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Lee Koppelman, longtime Long Island urban planner, has died

John Griffin
Stony Brook University
Lee Koppelman, the master urban planner of Long Island's environmental stewardship, has died at 94.

Long Island urban planner Lee Koppelman has died at the age of 94. 

Stony Brook University, where he taught, confirmed his death Monday.

Koppelman started off as a landscape architect and civic leader in Hauppauge until he was selected by Suffolk County’s first executive, H. Lee Dennison, in 1959 to shape how the new local government would actually work. 

"Lee Koppelman was one of the nation’s most eminent urban planners and the chief planner of Long Island for over 40 years," said Leonie Huddy, chair of the Department of Political Science at Stony Brook University. "He promoted environmental sustainability on Long Island and was instrumental in guiding Long Island’s land use and development regulation, promoting affordable housing and the expansion of its transit system.... He will be sorely missed."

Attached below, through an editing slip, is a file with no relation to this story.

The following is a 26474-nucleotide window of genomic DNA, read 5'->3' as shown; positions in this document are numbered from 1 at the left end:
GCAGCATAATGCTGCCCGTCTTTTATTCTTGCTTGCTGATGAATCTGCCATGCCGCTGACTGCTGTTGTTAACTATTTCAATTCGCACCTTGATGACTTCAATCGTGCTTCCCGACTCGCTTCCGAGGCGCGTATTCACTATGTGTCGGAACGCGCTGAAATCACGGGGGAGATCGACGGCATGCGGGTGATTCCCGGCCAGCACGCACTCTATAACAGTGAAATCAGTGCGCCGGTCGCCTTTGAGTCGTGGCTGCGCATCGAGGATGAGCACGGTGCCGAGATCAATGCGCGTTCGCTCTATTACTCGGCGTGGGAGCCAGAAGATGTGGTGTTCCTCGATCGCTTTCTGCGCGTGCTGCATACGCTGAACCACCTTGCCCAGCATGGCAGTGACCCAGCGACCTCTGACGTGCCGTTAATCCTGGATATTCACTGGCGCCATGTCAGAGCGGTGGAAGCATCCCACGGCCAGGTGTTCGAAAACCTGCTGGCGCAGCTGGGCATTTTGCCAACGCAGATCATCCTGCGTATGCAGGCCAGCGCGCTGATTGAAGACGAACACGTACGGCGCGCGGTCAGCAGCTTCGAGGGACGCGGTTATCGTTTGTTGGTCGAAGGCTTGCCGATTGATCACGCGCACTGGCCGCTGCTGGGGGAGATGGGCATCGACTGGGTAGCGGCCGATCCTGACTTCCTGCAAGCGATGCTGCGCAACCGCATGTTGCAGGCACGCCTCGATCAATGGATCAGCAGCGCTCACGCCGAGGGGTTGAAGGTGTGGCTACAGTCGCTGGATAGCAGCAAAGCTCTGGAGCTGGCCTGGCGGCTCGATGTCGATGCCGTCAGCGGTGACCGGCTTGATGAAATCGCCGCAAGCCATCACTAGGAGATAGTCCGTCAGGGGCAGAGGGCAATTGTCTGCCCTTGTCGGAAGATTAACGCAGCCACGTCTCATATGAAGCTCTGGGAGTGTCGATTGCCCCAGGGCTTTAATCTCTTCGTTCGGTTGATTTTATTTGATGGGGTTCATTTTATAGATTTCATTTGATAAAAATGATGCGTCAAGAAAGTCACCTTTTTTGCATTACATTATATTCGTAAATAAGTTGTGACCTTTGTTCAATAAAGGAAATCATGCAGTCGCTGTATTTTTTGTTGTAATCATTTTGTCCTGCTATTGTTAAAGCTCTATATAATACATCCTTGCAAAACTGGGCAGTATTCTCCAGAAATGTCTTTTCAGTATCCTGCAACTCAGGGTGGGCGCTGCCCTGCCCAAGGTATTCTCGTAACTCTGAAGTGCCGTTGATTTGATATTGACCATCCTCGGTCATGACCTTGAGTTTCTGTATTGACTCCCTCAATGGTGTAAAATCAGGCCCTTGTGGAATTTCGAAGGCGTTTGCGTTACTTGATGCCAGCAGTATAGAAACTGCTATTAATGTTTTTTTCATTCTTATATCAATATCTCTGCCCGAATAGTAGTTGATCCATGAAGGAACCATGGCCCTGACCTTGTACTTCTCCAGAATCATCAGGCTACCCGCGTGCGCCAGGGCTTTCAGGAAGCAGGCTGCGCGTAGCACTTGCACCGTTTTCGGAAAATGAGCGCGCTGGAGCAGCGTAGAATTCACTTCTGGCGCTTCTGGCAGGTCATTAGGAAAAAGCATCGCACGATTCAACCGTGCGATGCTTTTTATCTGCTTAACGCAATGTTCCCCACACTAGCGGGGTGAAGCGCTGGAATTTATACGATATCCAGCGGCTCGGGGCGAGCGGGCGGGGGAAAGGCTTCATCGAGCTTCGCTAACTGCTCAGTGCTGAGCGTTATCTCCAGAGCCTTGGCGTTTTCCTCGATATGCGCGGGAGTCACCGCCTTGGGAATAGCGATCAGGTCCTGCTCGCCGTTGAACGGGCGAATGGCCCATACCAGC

In 1965, Koppelman became the first planning director and the leader of the Long Island Regional Planning Council, spending four decades designing Suffolk County roads, mass transportation and parks.

Koppelman also cared deeply about the environment and sustainability. Throughout his career, he fought to preserve open space and farmland to protect agriculture and safe drinking water.

Brooke is a former intern with WSHU Public Radio.